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A year ago, Nate Fox was living in Pittsburgh, working on a construction site. That all changed on April 30 when Chance The Rapper released his critically-acclaimed project, Acid Rap, featuring production from Fox. The past four months have taken him far from that manual labor life, traveling the country and then the world on the strength of his production and the success of Chance’s latest release. To say it has been a long road is not an overstatement, after ten years plugging away in his native Pittsburgh and later Cleveland, Fox caught the ear of Chancellor with his beat for the Acid Rap single “Juice” with its quirky, bouncing, up-tempo beat. The rest is quickly becoming history as Fox and a talented team of producers including Peter CottonTale and Cam Osteen head back out on the road with Chance for his headlining Social Experiment tour. I got the opportunity to catch Fox while he was in Chicago preparing for the tour and had a chance to catch him for a few minutes between a salad and a session.  Read about the crazy path his life has taken in 2013 and what lays ahead, below.

Jake: So I know you’ve had a crazy summer since Acid Rap dropped at the end of April, what’s life been like?

Nate Fox: It’s been a lot different, a lot different. Like, I don’t feel any different but what I’ve been doing has definitely been different. It feels like a lot longer than what it’s been just because its been so much compacted into such a short amount of time. You know, I was doing the construction thing. When Acid Rap dropped I was working construction in the middle of Pittsburgh, not even Pittsburgh but the middle of Pennsylvania, in the sticks. I think I left to go to LA to meet with labels and stuff in like June. And so from June until now, its been like a whirlwind of shit, like I just signed my pub deal with Disney like two or three weeks ago. I just got my check today, it came Fed Ex’ed to Pat (Corcoran)’s house today, but the ironic part is its Columbus Day and the banks are closed so I couldn’t even do anything with it. So it was like ten years of waiting just to wait one more day (laughs).

Jake: Still, it always feels good to get that first check.

Nate Fox: Yeah, to get that first real check. I’ve gotten paid off music a whole bunch, but never to the point where I was like ‘maybe I should start looking at places’ you know what I mean?

Jake: For sure. So how did you get hooked up with Disney?

Nate Fox: They were just one of the people that started calling me, you know? It was Atlantic, RCA, BMG, Warner Chapel, Sony, Def Jam, we went everywhere and met all kinds of really cool people, people that I would habe totally worked with. But it came down to really how they felt about my philosophy about doing what I was going to do. I went into every meeting and let them know I’m not trying to chase a single. I don’t want to work with Lady Gaga. If I do, I do; but it’s not what I’m after. What I want to do is find new people that are on the cusp, and I want to help them develop a little more of a sound. I feel like I have the ability to communicate well with people inside the studio, to take their ideas and formulate them into things and stuff. So it’s like, I want to work with people that are just on the idea level skill in their career, they haven’t gotten to that point where it’s like their thinking about records but they’re also thinking about promotion, thinking about marketing, they’re in the system. To get up to the next level. There’s a couple people that I want to start working with. There’s this guy Kyle out in LA who’s crazy. He’s got bars but he’s like the better pop version of Drake. He’s got the R&B, he’s got the rap and then he’s got the pop side. I feel like this guy can do the pop-Drake version really, really well. I think that this project that he’s working on will be like some Daft Punk meets Drake shit. Some upbeat, dancy shit and it’ll be dope because he can rap and he can sing, he’s got great melodies.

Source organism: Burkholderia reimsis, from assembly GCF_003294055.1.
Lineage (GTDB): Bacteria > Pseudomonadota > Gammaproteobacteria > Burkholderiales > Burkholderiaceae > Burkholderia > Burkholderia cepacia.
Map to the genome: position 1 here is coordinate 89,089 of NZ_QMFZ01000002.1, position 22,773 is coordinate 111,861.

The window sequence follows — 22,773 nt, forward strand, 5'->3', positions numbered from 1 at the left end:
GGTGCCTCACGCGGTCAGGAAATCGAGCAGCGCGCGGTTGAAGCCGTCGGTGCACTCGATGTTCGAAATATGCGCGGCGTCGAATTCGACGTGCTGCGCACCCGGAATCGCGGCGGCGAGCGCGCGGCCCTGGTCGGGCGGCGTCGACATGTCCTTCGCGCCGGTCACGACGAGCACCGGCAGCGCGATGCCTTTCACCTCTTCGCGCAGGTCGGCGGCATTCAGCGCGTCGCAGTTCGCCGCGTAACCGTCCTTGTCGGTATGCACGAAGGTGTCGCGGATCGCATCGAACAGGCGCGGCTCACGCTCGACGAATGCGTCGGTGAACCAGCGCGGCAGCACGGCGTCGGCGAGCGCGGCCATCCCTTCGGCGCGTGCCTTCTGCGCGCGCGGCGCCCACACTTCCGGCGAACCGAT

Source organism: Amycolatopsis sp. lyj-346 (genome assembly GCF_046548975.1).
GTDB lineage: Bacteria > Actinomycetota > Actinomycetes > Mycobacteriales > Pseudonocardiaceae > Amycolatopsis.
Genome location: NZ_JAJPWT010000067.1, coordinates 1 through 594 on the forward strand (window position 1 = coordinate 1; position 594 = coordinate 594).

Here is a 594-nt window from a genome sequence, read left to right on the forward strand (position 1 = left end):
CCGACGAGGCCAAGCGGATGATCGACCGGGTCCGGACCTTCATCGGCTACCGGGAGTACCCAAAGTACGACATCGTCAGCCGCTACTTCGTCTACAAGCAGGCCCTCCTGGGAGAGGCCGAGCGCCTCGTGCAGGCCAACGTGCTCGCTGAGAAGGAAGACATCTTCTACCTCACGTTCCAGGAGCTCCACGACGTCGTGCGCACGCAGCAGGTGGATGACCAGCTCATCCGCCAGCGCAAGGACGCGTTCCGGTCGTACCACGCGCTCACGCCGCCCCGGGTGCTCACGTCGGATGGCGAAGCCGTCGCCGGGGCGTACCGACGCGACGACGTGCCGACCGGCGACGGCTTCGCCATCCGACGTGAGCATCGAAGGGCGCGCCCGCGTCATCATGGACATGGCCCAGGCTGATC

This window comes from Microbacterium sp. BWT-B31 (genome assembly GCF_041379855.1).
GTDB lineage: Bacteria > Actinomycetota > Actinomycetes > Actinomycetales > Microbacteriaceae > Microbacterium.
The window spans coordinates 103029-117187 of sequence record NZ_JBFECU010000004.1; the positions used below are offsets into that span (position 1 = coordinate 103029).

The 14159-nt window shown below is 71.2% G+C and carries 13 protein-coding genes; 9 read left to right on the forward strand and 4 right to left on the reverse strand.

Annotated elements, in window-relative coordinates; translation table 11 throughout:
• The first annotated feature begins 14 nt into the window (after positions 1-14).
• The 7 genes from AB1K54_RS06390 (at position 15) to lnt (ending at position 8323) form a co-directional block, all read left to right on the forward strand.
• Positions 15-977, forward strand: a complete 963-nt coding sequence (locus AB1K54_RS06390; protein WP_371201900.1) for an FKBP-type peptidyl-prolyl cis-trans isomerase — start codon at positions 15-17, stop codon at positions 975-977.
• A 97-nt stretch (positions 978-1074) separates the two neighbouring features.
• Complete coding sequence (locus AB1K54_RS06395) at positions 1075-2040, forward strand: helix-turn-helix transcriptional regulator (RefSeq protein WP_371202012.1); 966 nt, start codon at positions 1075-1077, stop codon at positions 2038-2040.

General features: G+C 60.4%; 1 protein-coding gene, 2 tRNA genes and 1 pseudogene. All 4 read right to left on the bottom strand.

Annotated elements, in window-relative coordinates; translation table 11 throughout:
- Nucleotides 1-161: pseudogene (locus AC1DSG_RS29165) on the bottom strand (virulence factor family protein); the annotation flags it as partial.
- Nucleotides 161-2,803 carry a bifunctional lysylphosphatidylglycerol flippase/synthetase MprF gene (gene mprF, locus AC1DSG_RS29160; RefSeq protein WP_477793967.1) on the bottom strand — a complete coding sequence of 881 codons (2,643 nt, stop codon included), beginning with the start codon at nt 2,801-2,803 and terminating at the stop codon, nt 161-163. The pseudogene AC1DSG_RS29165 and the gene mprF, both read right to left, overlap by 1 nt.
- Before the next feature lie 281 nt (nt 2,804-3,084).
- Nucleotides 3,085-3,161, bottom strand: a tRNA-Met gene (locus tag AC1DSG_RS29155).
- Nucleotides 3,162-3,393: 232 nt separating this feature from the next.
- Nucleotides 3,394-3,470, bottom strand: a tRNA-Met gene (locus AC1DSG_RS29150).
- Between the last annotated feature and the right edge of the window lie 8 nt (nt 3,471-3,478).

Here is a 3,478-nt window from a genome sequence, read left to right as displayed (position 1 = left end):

Jake: So what exactly are you looking for when finding someone to work with?

Nate Fox: I feel like I have decent taste, so if something catches my ear or intrigues me, I feel like its worth my time. I listen to, we listen to, everybody I know listens to hella stuff all the time but like there will still be those ten jams, or those ten artists or whatever that totally stick out. So I’m looking to do stuff with those people, like I just did a session with Lion Babe, so hot. The craziest part is that they only have one song, and one video out, they’ve done a couple shows but they’re working on an album right now and it’s just going to be so hot fire.

Jake: So Disney is kind of a different choice to sign with, what was the motivation to connect with them?

Nate Fox: Well, it’s Hollywood Records and Hollywood Records has been owned by Disney for a good amount of time but their looking to revamp their whole music department and one of the things they were doing was bringing in new producers that they thought work on a versatile scale so that they could do movie stuff, tv stuff, and also do cool and interesting new music stuff. I fit the kind of mold that they were talking about so when I came in saying ‘hey, I want to work on interesting neat stuff, I don’t even want to do much rap, I’m ready to go to whatever’s next, different stuff. And they were like ‘that’s exactly what we want you to do’ and everyone was so nice and cool and when it came down to negotiations about everything, it was good.

Jake: You talked about working with up and coming artists and that’s certainly something Peter CottonTale has done here in Chicago, do you feel that’s why you guys work so well together?

Nate Fox: I think that me and Peter work really well together because what he doesn’t have, I do and what I don’t have he has. I’m not nearly as good of a musician as he is, as far as his abilities to play instruments and understand music on a logical sense. I just don’t get it the way he does, the same way he  might not get just one sound. His thought process is so complex in comparison to mine that sometimes that simplicity adds such a defining element to that complex. So I think we work really well together in that way and it’s going to make for this new stuff we’re doing with Chance to be some next level shit. I don’t think that there’s any possible way that with the core group of people that Chance has put together for it to not be absolutely amazing. *Acid Rap* was such a new thing that it’s like whatever we do next, the bar is set so high. But we don’t even think about it like that, we think about it like we made those songs, what are our next songs and we don’t know what they’re going to sound like but we know what they’re going to feel like. That’s why the core group works so well together is because we all understand what this feels like, what it’s supposed to feel like when you listen to a Chance record.